This is where writing and the entire book industry can also play a significant role.
Stigmatising mental health can make someone who is already struggling feel alone and isolated. This is why Prince Harry's open revelation is so important; it has shown that mental health can affect anyone and that there is help out there.
Books should follow Prince Harry's lead. There are various self-help books already available, which is great, but hearing a true story of how to overcome mental health can be just as inspiring and encouraging.
Take Sally Brampton's Shoot the Damn Dog for example. In this book, Brampton gives an open and honest account of what it is like to experience mental health difficulties, showing her audience that they are not alone if they start to struggle.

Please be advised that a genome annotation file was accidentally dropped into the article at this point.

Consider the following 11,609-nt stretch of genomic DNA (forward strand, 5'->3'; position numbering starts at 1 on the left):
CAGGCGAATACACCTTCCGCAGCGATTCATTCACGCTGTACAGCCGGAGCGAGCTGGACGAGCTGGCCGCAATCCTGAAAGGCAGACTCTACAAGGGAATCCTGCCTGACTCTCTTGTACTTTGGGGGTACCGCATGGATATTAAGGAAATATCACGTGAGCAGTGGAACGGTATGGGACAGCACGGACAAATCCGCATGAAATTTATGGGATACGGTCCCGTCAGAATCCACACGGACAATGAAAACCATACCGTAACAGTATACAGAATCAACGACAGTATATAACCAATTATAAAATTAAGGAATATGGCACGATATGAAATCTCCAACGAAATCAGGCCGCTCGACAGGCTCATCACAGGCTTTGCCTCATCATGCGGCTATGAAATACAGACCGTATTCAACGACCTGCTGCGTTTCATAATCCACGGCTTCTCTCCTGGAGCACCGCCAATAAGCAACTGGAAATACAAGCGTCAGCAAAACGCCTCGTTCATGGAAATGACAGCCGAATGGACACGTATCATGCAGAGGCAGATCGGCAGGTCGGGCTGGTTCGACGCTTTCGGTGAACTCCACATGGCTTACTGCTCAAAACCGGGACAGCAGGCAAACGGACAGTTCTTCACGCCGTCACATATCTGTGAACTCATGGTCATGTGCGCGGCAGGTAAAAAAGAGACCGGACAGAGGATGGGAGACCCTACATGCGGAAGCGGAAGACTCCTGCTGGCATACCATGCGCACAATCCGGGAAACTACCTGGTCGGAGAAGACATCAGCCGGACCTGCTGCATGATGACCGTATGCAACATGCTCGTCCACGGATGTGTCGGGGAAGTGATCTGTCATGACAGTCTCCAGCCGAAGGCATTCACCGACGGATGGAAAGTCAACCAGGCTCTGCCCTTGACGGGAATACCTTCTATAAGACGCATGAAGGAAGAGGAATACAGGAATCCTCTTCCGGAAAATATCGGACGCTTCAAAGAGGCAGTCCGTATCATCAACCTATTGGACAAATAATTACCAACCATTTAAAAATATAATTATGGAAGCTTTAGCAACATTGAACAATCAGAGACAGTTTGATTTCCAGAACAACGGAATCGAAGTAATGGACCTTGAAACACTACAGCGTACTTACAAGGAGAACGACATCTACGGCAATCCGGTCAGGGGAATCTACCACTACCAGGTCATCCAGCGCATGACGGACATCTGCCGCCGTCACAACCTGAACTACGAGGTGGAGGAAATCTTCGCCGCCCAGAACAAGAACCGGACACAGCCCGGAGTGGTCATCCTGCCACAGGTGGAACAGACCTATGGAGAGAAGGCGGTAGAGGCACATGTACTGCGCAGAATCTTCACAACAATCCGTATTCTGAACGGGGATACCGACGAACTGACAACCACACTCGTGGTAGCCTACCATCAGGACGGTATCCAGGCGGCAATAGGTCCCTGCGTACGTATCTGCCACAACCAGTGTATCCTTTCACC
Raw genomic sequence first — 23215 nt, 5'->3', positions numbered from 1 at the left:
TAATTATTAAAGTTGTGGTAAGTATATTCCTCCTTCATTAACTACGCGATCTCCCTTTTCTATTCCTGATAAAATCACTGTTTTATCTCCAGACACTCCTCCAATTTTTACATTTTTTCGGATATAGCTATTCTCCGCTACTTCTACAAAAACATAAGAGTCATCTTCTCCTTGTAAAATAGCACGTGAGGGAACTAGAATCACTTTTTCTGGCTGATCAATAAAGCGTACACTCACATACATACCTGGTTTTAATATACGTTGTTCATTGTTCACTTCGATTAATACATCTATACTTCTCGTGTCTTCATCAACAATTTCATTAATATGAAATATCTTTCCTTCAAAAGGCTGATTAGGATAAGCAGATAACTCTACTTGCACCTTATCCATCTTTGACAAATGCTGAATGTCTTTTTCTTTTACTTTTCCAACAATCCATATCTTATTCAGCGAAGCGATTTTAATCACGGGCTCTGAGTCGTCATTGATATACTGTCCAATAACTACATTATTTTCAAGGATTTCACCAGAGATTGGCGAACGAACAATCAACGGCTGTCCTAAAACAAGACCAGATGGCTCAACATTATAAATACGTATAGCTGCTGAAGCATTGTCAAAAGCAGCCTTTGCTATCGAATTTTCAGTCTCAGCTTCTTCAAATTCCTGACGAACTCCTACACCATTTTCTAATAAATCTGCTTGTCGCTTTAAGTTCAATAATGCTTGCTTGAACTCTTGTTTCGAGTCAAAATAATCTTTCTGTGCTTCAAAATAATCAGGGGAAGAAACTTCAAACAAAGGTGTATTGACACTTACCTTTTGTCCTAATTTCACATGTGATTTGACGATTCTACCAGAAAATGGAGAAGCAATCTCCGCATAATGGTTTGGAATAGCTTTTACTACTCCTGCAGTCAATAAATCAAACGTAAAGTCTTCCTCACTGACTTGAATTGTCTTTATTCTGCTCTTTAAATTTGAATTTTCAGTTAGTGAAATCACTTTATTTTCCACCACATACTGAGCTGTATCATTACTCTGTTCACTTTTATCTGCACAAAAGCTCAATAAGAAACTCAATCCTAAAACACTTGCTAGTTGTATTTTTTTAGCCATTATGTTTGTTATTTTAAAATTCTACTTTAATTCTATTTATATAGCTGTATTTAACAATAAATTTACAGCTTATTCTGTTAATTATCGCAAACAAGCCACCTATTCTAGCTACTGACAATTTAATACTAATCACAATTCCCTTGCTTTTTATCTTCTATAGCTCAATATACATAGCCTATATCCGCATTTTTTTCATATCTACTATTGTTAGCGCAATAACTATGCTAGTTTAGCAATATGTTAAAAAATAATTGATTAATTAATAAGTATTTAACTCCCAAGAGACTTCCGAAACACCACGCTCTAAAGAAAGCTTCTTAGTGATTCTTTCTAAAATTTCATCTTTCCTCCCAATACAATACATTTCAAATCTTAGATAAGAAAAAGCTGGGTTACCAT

In a similar way, young adult fiction has a responsibility to guide its readers through what can be turbulent times. With mental health affecting around 1 in 10 young people, YA books could, and should, take a proactive role in helping them understand mental health and how they can support themselves, and their friends.
Writing about a topic as prominent as mental health is not necessarily easy, but it can make all the difference to someone who is struggling. Sometimes, showing that you are listening can mean the world. Authors whose stories focus on mental health quite often have experienced it themselves and have used writing as a means of coping, creating an inspirational story in the process.
You are never alone with mental health. Even in the hardest moments, there will always be someone to help you. As one of the greatest characters once said: